The Book of Mormon: An Account Written by the Hand of Mormon, upon Plates Taken from the Plates of Nephi; NY: Joseph Smith Jr., 1830; [i]– pp.; includes typeset signature marks and copyright notice. The copy presented here is held at CHL; includes pasted newspaper clippings, bookplate, selling price and signature of former owner, and library markings.
This book was printed on thirty-seven sheets and folded into thirty-seven gatherings of eight leaves each, making a text block of 592 pages. The last printed leaf—bearing the signed statements of witnesses—is not numbered. The book includes two blank front flyleaves and two blank back flyleaves (other copies have three back flyleaves). The pages of the book measure 7¼ × 4⅝ inches (18 × 12 cm).
The book is bound in brown calfskin, with a black label on the spine: “BOOK OF | MORMON”. The spine also bears seven double-bands in gilt. The book measures 7½ × 4¾ × 1¾ inches (19 × 12 × 4 cm). To the inside front cover are affixed four clippings of descriptions of different versions of first edition copies of the Book of Mormon and of an 1854 edition of the Doctrine and Covenants, along with a clipping describing the origin of the text of the Book of Mormon and a bookplate of the “Shepard Book Company” of Salt Lake City, Utah. There is also a pencil notation: “CEEY- | asxx”. The recto of the first front flyleaf bears one clipping describing a first edition Book of Mormon for sale and several notations in pencil: “1st Edition” and “$50.00 | BS KN”. Pencil notation on verso of first flyleaf: “1st Edition” and “M222.1 | B724 | 1830 | #8”. Pen notation on recto of second front flyleaf: “James H Moyle | March 22 1906”. The page edges are decorated with a light blue speckled stain.
The price notation inscribed in the front of the book suggests that the book was sold. It is uncertain when this volume was placed in the care of the Church Historian’s Office.
not been for the pity and the exceeding love which Ammon and his brethren had had for them; and for this cause, they were brought down into the land of Zarahemla; and they ever had been protected by the Nephites.
But it came to pass that when they saw the danger, and the many afflictions and tribulations which the Nephites bore for them, they were moved with compassion, and were desirous to take up arms in the defence of their country. But behold, as they were about to take their weapons of war, they were overpowered by the persuasions of Helaman and his brethren, for they were about to break the oath which they had made; and Helaman feared lest by so doing, they should lose their souls; therefore all those which had entered into this covenant, were compelled to behold their brethren wade through their afflictions, in their dangerous circumstances, at this time. But behold, it came to pass they had many sons, which had not entered into a covenant that they would not take their weapons of war to defend themselves against their enemies; therefore they did assemble themselves together at this time, as many as were able to take up arms; and they called themselves Nephites; and they entered into a covenant, to fight for the liberty of the Nephites; yea, to protect the land unto the laying down of their lives; yea, even they covenanted that they never would give up their liberty, but they would fight in all cases to protect the Nephites and themselves from bondage.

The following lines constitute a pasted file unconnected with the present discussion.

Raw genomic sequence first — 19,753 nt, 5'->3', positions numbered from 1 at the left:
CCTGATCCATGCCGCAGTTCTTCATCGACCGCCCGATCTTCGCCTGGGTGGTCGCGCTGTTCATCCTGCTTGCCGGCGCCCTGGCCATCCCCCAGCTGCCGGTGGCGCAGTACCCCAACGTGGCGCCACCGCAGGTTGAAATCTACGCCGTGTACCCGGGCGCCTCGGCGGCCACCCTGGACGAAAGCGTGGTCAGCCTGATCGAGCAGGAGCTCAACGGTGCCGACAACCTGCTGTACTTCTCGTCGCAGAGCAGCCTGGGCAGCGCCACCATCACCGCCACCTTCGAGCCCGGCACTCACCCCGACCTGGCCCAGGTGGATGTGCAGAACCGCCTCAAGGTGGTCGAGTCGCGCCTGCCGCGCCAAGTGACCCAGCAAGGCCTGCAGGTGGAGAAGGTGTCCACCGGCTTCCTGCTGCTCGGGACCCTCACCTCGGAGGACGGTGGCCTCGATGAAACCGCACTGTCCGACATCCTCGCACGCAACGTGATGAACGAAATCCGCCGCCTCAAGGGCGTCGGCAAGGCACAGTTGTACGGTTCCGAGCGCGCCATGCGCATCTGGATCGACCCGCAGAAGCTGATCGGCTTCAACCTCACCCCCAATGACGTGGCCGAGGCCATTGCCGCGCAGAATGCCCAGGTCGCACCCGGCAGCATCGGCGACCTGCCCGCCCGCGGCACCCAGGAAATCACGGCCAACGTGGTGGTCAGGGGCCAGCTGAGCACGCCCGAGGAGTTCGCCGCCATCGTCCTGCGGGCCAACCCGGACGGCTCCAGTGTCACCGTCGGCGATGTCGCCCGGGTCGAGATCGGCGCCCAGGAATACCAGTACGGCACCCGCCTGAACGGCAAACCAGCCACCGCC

Now behold, there were two thousand of those young men which entered into this covenant, and took their weapons of war to defend their country. And now behold, as they never had hitherto been a disadvantage to the Nephites, they became now at this period of time also a great support; for they took their weapons of war, and they would that Helaman should be their leader. And they were all young men, and they were exceeding valiant for courage, and also for strength and activity; but behold, this was not all: they were men which were true at all times in whatsoever thing they were entrusted; yea, they were men of truth and soberness, for they had been taught to keep the commandments of God, and to walk uprightly before him.
And now it came to pass that Helaman did march at the head of his two thousand stripling soldiers, to the support of the people in the borders of the land on the south, by the [p. 376]